Session 12 July 2014


Jedi Council Member
Rereading this p art of the session.... hard to think Caesar thought Rome could be fixed, could be a shining light etc.... from what we know of the zeitgeist of Rome, the area etc, that seems quite a bit of wishful thinking on his part.... same as Ron Paul et al today.... it's simply too late in the cycle.
On the temporal displacement of 479 years, if this was started by one of the smaller comet clusters, wouldn't other civilizations not be affected and serve as a temporal template? Later the psychos Justinian and his wife were stopped in their reconquest desires and the invading Turks kept on hold until the disease et al left the area so that the way was safe to conquer Byzantine... Or, when MOther Nature does her cyclical cleansing, she does a good job and leaves little to no crumbs so that the lessons can continue on pace... interesting to reread this and realize the idealist Caesar seems to have been if he thought Rome could change and become a beacon of light... seems a bit silly, same with the American Empire today... it's way too late for any 'fix'.


The Living Force
FOTCM Member
Like to read again older sessions after reading some books, threads on the forum, articles on Sott etc. It is like having new insight, new feeling. Every time I read this particular session the feeling of happiness and astonishing is growing although I already know what is written in it. So, no matter how many times I write - thank you - it is not enough. :hug2:


The Force is Strong With This One
I have only read the session now. Really impressive. It's amazing ... Thanks to Laura's team and also to Juinius from Cassiopaea.


Jedi Master
Session Date: July 12th 2014

(L) Okay, we're back, Caesar. Let's try again. Let's get ourselves together here... Since time doesn't exist up there, nothing happened. I guess we ought to ask a question. Gaius Julius Caesar, are you there?

A: Yes.

Q: (L) Did I pronounce your name correctly?

A: No.

Q: [laughter] (L) Um, well I'm sorry, I don't know how to pronounce it.

A: Pick up high Latin style for clue. [letters come much more slowly]

Q: (L) I don't want to waste time talking about whether I pronounced your name right! Will it help if I pronounce your name right?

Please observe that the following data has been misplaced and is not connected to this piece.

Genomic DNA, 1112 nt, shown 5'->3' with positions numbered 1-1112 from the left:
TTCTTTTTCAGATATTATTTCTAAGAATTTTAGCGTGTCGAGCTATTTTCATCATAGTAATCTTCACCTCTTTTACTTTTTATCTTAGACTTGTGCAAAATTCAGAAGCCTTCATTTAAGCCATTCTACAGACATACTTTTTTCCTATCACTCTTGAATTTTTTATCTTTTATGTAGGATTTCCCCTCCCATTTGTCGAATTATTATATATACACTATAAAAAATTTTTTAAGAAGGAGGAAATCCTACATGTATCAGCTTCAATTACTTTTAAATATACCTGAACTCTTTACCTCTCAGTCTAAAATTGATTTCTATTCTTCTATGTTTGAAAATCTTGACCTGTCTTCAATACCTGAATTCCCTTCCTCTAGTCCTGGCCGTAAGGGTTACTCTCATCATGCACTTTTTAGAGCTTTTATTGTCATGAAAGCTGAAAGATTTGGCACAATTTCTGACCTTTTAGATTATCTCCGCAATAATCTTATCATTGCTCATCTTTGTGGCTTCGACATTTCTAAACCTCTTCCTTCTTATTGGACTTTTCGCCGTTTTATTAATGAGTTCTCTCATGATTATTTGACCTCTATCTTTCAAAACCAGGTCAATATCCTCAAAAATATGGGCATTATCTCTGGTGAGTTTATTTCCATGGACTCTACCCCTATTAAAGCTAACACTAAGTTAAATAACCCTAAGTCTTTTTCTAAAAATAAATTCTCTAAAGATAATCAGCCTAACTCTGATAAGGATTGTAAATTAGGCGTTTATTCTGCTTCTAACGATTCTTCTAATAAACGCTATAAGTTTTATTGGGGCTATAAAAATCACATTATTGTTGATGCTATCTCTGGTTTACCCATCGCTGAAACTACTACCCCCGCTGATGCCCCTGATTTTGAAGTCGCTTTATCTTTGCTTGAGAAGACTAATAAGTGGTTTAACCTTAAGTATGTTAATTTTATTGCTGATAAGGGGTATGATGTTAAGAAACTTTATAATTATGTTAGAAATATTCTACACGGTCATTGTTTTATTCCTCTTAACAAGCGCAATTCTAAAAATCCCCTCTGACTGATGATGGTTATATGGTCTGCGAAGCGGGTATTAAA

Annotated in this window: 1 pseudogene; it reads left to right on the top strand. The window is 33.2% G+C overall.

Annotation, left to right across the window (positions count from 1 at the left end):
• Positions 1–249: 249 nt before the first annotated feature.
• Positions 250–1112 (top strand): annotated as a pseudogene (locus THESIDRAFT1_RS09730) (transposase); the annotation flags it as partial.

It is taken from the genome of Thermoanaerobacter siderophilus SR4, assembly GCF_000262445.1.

A: No.
I would really like to know how to pronouce his name correctly and most importainly is how he called himself.


Jedi Master
Thank you for your responses, ryu, goyacobol, AzarHyun.

I am not sure how to read "high" Latin. I was only able to find basic Latin.

I think the word Caesar came from the ancient word HER, which is in Slavic and anc. Greek writes similar to "хер" (Cyrillic) meaning tsar, czar, tzar, king, emperor. I think it is the kind of "tsar" who was able to structure himself and space around him and be fair and kind to others, just like Caesar was (please refer to Session July 12th 2014).

The HERo, who was able to overcome personal blockages of all sorts and tried to help others and by doing this achieved transformation and became god-like. The word HRistos/CRistos probably comes from "хер". And Caesar too. Also HeRacles, HeRcules (a good read on this would probably be The Hero with a Thousand Faces by Joseph Campbell)

There are many variations of pronunciation of this word (but I think I might be missing many possible variations):
Ter, Tar, Tara meaning "tsar", king. Tartaria means kingdom.
Kaiser, Haiser, Hesar, Kesar, Kser, Kaser, Reks, Sir, Ser, Kir, Sire, Gir, Gher, Kher, Kserks, Kr, Hr, Xr, etc...
And I think many names of cities around the world have this ancient root "хер" in them. And strangely, in many languages the word Hill is closely related to the word "хер". (City on the Hill where god-like "хер" rules)

These are some examples of the usage of the word "хер" on coins.
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Jedi Master
Q: (Ark) Now, when... When this Caesar thing started, I felt a physical sensation. First, like the right half of my head tingling like with electricity, and I could feel like my hair is moving. Several times I was checking, you know? Is it moving or not? I couldn't find anything. But then, okay. Then here at this place (touches temple) again I was feeling it's moving. It's moving! I

I felt this too, like something was playing with or crawling in my hair on both sides of my head, I kept trying to brush the hair off my temples as Caesar was talking but there was no hair there.
I have been absent from the forum for much time and am trying to construct an explanation as to why, I’m still not sure how to approach it, as I am struggling to understand.
At the moment I’m just re-reading the transcripts to reform a connection to the group from my side.

It is interesting that I had a similar experience to Ark when Caesar was speaking. :)


The Living Force
FOTCM Member
I felt this too, like something was playing with or crawling in my hair on both sides of my head, I kept trying to brush the hair off my temples as Caesar was talking but there was no hair there.
I've been getting this for the past few weeks too, in particular on my right temple. I think there is a bug there or I have an itch. Maybe it's just a goosebump that moves a few hairs though.


Jedi Master
I've been getting this for the past few weeks too, in particular on my right temple. I think there is a bug there or I have an itch. Maybe it's just a goosebump that moves a few hairs though.